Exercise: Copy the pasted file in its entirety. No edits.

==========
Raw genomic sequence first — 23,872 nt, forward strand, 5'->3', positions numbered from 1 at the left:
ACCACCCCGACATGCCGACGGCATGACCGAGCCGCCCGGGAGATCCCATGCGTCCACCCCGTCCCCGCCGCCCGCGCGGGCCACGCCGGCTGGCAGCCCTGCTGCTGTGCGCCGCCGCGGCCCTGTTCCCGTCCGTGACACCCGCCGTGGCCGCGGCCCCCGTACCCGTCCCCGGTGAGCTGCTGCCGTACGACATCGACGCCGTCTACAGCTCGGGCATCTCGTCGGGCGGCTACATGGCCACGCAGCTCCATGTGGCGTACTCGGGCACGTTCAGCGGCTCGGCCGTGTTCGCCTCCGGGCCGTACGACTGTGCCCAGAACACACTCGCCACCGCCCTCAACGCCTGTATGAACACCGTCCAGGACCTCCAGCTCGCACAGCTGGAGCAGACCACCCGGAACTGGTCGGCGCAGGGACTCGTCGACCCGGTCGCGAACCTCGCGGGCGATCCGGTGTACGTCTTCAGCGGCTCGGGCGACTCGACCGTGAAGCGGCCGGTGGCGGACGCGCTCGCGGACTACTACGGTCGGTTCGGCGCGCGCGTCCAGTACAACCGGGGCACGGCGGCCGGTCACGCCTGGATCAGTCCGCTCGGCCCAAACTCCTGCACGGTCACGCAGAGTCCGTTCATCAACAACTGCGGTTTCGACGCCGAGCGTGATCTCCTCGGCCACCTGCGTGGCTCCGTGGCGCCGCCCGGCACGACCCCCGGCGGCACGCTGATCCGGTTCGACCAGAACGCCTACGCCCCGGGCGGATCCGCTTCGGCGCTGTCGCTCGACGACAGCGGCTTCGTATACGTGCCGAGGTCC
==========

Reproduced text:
Raw genomic sequence first — 23,872 nt, forward strand, 5'->3', positions numbered from 1 at the left:
ACCACCCCGACATGCCGACGGCATGACCGAGCCGCCCGGGAGATCCCATGCGTCCACCCCGTCCCCGCCGCCCGCGCGGGCCACGCCGGCTGGCAGCCCTGCTGCTGTGCGCCGCCGCGGCCCTGTTCCCGTCCGTGACACCCGCCGTGGCCGCGGCCCCCGTACCCGTCCCCGGTGAGCTGCTGCCGTACGACATCGACGCCGTCTACAGCTCGGGCATCTCGTCGGGCGGCTACATGGCCACGCAGCTCCATGTGGCGTACTCGGGCACGTTCAGCGGCTCGGCCGTGTTCGCCTCCGGGCCGTACGACTGTGCCCAGAACACACTCGCCACCGCCCTCAACGCCTGTATGAACACCGTCCAGGACCTCCAGCTCGCACAGCTGGAGCAGACCACCCGGAACTGGTCGGCGCAGGGACTCGTCGACCCGGTCGCGAACCTCGCGGGCGATCCGGTGTACGTCTTCAGCGGCTCGGGCGACTCGACCGTGAAGCGGCCGGTGGCGGACGCGCTCGCGGACTACTACGGTCGGTTCGGCGCGCGCGTCCAGTACAACCGGGGCACGGCGGCCGGTCACGCCTGGATCAGTCCGCTCGGCCCAAACTCCTGCACGGTCACGCAGAGTCCGTTCATCAACAACTGCGGTTTCGACGCCGAGCGTGATCTCCTCGGCCACCTGCGTGGCTCCGTGGCGCCGCCCGGCACGACCCCCGGCGGCACGCTGATCCGGTTCGACCAGAACGCCTACGCCCCGGGCGGATCCGCTTCGGCGCTGTCGCTCGACGACAGCGGCTTCGTATACGTGCCGAGGTCC